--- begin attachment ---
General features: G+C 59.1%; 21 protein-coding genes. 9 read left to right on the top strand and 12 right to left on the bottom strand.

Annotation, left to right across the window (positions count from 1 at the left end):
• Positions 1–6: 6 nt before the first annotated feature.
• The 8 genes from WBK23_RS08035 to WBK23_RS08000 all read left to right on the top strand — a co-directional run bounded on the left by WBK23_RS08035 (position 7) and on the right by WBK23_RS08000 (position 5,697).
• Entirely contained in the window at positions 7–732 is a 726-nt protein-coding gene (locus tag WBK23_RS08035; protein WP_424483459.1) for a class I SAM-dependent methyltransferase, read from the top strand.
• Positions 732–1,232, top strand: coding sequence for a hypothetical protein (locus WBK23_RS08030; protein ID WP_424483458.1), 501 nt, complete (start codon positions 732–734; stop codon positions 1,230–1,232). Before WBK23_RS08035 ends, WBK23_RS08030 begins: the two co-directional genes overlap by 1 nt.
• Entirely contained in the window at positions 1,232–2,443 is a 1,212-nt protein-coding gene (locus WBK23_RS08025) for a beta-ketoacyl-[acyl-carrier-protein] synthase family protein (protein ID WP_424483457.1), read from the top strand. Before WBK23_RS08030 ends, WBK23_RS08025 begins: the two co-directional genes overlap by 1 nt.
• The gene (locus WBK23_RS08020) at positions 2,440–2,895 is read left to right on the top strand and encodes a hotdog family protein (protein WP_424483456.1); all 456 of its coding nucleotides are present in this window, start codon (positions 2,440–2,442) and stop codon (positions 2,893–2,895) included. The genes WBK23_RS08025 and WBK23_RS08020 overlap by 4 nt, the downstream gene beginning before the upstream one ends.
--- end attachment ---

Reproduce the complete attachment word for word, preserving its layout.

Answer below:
General features: G+C 59.1%; 21 protein-coding genes. 9 read left to right on the top strand and 12 right to left on the bottom strand.

Annotation, left to right across the window (positions count from 1 at the left end):
• Positions 1–6: 6 nt before the first annotated feature.
• The 8 genes from WBK23_RS08035 to WBK23_RS08000 all read left to right on the top strand — a co-directional run bounded on the left by WBK23_RS08035 (position 7) and on the right by WBK23_RS08000 (position 5,697).
• Entirely contained in the window at positions 7–732 is a 726-nt protein-coding gene (locus tag WBK23_RS08035; protein WP_424483459.1) for a class I SAM-dependent methyltransferase, read from the top strand.
• Positions 732–1,232, top strand: coding sequence for a hypothetical protein (locus WBK23_RS08030; protein ID WP_424483458.1), 501 nt, complete (start codon positions 732–734; stop codon positions 1,230–1,232). Before WBK23_RS08035 ends, WBK23_RS08030 begins: the two co-directional genes overlap by 1 nt.
• Entirely contained in the window at positions 1,232–2,443 is a 1,212-nt protein-coding gene (locus WBK23_RS08025) for a beta-ketoacyl-[acyl-carrier-protein] synthase family protein (protein ID WP_424483457.1), read from the top strand. Before WBK23_RS08030 ends, WBK23_RS08025 begins: the two co-directional genes overlap by 1 nt.
• The gene (locus WBK23_RS08020) at positions 2,440–2,895 is read left to right on the top strand and encodes a hotdog family protein (protein WP_424483456.1); all 456 of its coding nucleotides are present in this window, start codon (positions 2,440–2,442) and stop codon (positions 2,893–2,895) included. The genes WBK23_RS08025 and WBK23_RS08020 overlap by 4 nt, the downstream gene beginning before the upstream one ends.